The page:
FCA bans the public from Bitcoin and other cryptocurrency derivatives – Evening Standard

City watchdogs today banned companies from offering the public spread betting or other derivative trading on Bitcoin and other cryptocurrencies.

The Financial Conduct Authority said it was too dangerous for the public to be allowed to trade crypto derivatives, effectively banning the public from betting on the price of Bitcoin, Ether or Ripple.

Its ruling saw it shun lobbying from the industry.

Big players such as CoinShares had argued hard for retail trading to be allowed to continue but the FCA ruled it should be banned because of the inherent difficulty in reliably valuing the underlying asset and the prevalence of financial crime and market abuse in the market.

Extreme volatility in cryptoasset price movements and the lack of understanding of the products by ordinary retail investors were other reasons for it to be banned.

Analysts noted bigger trading platforms such as IG, Plus 500 and CMC only relied on crypto derivatives for one percent or less of their revenue.

Laith Khalaf, financial analyst at AJ Bell said: "The FCA has delivered a blow to the crypto world. But given how new these markets are, how instinctively appealing they are to the younger generation and the potential for fraudsters and cowboys to muscle in on the act, it's understandable the FCA wants to play it cautiously.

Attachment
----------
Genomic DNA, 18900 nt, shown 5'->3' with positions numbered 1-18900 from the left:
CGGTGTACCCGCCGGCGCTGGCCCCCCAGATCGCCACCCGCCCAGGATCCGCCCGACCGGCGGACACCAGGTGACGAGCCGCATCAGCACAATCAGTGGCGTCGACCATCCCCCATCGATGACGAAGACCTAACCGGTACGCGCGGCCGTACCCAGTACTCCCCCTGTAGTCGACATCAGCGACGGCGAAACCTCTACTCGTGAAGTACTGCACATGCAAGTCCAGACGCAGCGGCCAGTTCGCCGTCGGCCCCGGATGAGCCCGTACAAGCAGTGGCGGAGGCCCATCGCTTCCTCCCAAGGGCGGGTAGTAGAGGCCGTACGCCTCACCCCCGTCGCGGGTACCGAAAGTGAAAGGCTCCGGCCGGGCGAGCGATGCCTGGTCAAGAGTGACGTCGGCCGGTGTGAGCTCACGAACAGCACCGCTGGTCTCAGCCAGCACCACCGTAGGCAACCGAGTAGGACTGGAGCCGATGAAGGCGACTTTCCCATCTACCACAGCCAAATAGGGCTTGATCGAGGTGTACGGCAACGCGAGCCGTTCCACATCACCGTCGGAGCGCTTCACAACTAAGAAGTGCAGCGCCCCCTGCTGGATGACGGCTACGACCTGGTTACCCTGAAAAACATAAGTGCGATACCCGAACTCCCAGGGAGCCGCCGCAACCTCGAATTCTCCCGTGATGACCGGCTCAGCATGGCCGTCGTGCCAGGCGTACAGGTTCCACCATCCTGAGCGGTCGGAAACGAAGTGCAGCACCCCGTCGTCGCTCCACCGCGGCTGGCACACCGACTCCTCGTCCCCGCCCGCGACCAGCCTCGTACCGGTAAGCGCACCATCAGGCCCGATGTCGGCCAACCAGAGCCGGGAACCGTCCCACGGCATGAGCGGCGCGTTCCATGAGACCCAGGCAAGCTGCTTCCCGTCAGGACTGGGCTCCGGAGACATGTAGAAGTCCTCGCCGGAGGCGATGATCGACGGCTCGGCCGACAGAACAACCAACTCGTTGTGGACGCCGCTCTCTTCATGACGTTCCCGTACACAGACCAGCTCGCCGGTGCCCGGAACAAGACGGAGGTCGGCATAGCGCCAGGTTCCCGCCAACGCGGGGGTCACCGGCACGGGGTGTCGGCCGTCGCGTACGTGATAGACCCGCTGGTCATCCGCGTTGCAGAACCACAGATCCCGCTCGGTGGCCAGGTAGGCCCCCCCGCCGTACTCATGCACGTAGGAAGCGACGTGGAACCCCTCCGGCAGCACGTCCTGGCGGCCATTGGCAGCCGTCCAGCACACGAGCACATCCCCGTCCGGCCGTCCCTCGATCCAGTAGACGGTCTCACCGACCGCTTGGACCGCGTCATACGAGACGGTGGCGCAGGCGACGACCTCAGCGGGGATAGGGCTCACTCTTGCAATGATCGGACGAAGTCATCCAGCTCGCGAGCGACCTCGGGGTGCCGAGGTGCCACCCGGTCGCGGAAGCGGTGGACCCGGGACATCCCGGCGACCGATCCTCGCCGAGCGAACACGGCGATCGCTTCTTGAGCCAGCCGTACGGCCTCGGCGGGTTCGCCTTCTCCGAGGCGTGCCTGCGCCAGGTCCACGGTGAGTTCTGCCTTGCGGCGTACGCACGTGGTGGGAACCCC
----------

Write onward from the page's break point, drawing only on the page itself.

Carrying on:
The move does not prevent people from buying and selling the coins themselves, only contracts for difference, options and futures and exchange traded notes.

Sheldon Mills at the FCA said: "Consumer protection is paramount here. Significant price volatility, combined with the inherent difficulties of valuing cryptoassets reliably, places retail consumers at a high risk of suffering losses from trading crypto derivatives.

"We have evidence of this happening on a significant scale. The ban provides an appropriate level of protection."

He also warned the public to beware of crypto-derivative investment scams, which have become increasingly common, often marketed through the Internet and social media.

The outright ban would make it harder for scammers to persuade the public their products were legitimate.

Retail investors should save 53 million from the ban, the FCA said.AJ Bell's Khalaf pointed out that crypto fans would argue that share and bond prices have been distorted by quantitative easing and central bank interest rate policies just as much as cryptos are warped by unpredictable external factors.

Hargreaves Lansdown offers retail investors access to crypto derivatives through the XBT bitcoin tracker on its platform. A spokesman said investors will still be able to invest until the rule comes into effect in January and will be able to retain their holding afterwards if they wished to.

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FCA bans the public from Bitcoin and other cryptocurrency derivatives - Evening Standard

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